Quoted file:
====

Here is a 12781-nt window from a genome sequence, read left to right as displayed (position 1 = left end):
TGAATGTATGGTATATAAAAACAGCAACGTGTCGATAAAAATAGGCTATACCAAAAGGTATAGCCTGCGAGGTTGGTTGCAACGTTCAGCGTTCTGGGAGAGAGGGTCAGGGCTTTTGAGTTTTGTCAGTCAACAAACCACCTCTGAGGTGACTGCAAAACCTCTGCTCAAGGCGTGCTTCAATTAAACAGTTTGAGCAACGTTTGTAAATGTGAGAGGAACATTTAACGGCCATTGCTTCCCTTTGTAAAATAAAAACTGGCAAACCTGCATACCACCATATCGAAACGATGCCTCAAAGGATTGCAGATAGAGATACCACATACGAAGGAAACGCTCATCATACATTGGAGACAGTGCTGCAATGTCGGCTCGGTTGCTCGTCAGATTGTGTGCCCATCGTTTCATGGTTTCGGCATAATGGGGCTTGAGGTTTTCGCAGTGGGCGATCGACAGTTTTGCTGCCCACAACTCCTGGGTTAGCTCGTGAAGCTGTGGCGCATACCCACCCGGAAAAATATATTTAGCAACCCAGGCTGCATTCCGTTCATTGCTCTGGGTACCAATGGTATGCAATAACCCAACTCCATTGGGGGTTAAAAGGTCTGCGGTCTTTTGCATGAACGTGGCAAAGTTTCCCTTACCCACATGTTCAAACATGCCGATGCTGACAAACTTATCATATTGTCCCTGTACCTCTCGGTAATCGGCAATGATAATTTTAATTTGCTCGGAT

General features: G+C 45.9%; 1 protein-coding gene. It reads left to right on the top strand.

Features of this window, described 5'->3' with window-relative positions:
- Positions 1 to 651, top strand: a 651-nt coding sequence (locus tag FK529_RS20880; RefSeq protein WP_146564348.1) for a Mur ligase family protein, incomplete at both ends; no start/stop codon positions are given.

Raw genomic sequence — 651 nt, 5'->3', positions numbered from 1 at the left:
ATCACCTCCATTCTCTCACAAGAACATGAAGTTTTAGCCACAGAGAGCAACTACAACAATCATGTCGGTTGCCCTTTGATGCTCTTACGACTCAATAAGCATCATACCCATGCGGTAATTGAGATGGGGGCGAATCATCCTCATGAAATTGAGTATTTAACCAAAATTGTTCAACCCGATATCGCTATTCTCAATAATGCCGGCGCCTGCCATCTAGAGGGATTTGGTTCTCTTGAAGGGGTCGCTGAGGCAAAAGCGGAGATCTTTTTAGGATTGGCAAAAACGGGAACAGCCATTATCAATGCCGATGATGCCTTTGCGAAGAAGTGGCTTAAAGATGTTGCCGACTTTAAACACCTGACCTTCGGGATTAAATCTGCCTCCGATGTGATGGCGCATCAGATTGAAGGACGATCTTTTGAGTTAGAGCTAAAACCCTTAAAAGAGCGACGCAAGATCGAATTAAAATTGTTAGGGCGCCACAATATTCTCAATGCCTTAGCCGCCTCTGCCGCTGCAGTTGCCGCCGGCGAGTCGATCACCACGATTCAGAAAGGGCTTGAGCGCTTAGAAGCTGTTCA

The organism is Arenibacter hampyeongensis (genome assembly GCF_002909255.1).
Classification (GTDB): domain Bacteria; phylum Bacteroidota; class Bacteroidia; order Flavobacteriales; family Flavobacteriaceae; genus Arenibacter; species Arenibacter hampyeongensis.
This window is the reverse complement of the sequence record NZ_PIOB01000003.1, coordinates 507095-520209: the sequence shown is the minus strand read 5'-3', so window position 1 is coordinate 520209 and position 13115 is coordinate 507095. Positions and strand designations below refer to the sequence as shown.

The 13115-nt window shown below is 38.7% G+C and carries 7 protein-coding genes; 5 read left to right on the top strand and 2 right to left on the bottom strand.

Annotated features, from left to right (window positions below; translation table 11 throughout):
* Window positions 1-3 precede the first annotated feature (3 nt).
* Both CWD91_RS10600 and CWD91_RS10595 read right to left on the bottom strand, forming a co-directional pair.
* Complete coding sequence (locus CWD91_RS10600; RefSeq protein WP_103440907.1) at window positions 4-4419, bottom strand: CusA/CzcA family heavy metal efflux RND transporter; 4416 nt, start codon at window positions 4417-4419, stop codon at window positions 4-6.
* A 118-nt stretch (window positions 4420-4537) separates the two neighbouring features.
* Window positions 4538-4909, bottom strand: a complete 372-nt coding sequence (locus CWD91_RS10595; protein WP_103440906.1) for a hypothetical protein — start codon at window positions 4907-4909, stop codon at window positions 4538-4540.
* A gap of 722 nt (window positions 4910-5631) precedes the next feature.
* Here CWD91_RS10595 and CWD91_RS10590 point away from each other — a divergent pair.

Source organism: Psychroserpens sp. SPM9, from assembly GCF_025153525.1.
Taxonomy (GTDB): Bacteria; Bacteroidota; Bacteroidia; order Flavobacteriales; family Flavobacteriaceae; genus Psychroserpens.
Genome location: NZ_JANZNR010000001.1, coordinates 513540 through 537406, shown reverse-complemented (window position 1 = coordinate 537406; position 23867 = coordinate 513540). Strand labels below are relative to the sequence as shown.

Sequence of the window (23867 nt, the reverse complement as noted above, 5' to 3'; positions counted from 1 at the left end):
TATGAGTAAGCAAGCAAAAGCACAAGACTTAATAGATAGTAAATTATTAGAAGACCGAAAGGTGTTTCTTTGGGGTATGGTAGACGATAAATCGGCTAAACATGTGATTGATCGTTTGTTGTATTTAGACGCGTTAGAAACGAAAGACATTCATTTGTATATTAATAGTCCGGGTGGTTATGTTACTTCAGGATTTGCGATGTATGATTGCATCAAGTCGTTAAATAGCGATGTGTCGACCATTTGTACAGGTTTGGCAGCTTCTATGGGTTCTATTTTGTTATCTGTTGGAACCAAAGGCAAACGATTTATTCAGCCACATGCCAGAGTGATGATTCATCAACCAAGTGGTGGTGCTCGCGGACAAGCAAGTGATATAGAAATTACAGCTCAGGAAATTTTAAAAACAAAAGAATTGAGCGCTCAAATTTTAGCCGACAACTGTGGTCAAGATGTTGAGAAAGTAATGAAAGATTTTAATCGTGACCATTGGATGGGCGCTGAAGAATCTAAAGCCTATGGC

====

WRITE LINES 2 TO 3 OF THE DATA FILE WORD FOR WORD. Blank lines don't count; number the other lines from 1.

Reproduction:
TGAATGTATGGTATATAAAAACAGCAACGTGTCGATAAAAATAGGCTATACCAAAAGGTATAGCCTGCGAGGTTGGTTGCAACGTTCAGCGTTCTGGGAGAGAGGGTCAGGGCTTTTGAGTTTTGTCAGTCAACAAACCACCTCTGAGGTGACTGCAAAACCTCTGCTCAAGGCGTGCTTCAATTAAACAGTTTGAGCAACGTTTGTAAATGTGAGAGGAACATTTAACGGCCATTGCTTCCCTTTGTAAAATAAAAACTGGCAAACCTGCATACCACCATATCGAAACGATGCCTCAAAGGATTGCAGATAGAGATACCACATACGAAGGAAACGCTCATCATACATTGGAGACAGTGCTGCAATGTCGGCTCGGTTGCTCGTCAGATTGTGTGCCCATCGTTTCATGGTTTCGGCATAATGGGGCTTGAGGTTTTCGCAGTGGGCGATCGACAGTTTTGCTGCCCACAACTCCTGGGTTAGCTCGTGAAGCTGTGGCGCATACCCACCCGGAAAAATATATTTAGCAACCCAGGCTGCATTCCGTTCATTGCTCTGGGTACCAATGGTATGCAATAACCCAACTCCATTGGGGGTTAAAAGGTCTGCGGTCTTTTGCATGAACGTGGCAAAGTTTCCCTTACCCACATGTTCAAACATGCCGATGCTGACAAACTTATCATATTGTCCCTGTACCTCTCGGTAATCGGCAATGATAATTTTAATTTGCTCGGAT

General features: G+C 45.9%; 1 protein-coding gene. It reads left to right on the top strand.